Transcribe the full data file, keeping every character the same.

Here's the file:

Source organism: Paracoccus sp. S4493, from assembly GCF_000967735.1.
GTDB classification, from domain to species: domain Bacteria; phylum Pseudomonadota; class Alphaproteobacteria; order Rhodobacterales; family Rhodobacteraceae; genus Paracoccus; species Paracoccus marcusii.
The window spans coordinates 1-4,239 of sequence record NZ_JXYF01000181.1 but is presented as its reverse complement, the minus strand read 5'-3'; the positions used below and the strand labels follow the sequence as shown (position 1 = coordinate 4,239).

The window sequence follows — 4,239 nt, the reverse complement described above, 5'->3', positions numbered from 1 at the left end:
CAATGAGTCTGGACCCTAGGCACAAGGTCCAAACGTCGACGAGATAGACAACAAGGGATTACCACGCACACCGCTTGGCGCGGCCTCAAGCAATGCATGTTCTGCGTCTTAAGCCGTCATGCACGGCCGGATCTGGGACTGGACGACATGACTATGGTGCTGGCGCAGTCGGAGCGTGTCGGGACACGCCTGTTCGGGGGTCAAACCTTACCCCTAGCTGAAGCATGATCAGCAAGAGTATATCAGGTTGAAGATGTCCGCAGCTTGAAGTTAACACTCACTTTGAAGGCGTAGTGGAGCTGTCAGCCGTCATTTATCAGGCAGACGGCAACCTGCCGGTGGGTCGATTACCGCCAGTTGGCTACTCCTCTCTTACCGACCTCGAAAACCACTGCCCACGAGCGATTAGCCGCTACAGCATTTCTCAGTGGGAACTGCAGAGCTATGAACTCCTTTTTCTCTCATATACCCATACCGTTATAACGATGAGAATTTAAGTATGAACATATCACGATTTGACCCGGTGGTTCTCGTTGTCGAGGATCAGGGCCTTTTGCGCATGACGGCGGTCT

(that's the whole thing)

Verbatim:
Source organism: Paracoccus sp. S4493, from assembly GCF_000967735.1.
GTDB classification, from domain to species: domain Bacteria; phylum Pseudomonadota; class Alphaproteobacteria; order Rhodobacterales; family Rhodobacteraceae; genus Paracoccus; species Paracoccus marcusii.
The window spans coordinates 1-4,239 of sequence record NZ_JXYF01000181.1 but is presented as its reverse complement, the minus strand read 5'-3'; the positions used below and the strand labels follow the sequence as shown (position 1 = coordinate 4,239).

The window sequence follows — 4,239 nt, the reverse complement described above, 5'->3', positions numbered from 1 at the left end:
CAATGAGTCTGGACCCTAGGCACAAGGTCCAAACGTCGACGAGATAGACAACAAGGGATTACCACGCACACCGCTTGGCGCGGCCTCAAGCAATGCATGTTCTGCGTCTTAAGCCGTCATGCACGGCCGGATCTGGGACTGGACGACATGACTATGGTGCTGGCGCAGTCGGAGCGTGTCGGGACACGCCTGTTCGGGGGTCAAACCTTACCCCTAGCTGAAGCATGATCAGCAAGAGTATATCAGGTTGAAGATGTCCGCAGCTTGAAGTTAACACTCACTTTGAAGGCGTAGTGGAGCTGTCAGCCGTCATTTATCAGGCAGACGGCAACCTGCCGGTGGGTCGATTACCGCCAGTTGGCTACTCCTCTCTTACCGACCTCGAAAACCACTGCCCACGAGCGATTAGCCGCTACAGCATTTCTCAGTGGGAACTGCAGAGCTATGAACTCCTTTTTCTCTCATATACCCATACCGTTATAACGATGAGAATTTAAGTATGAACATATCACGATTTGACCCGGTGGTTCTCGTTGTCGAGGATCAGGGCCTTTTGCGCATGACGGCGGTCT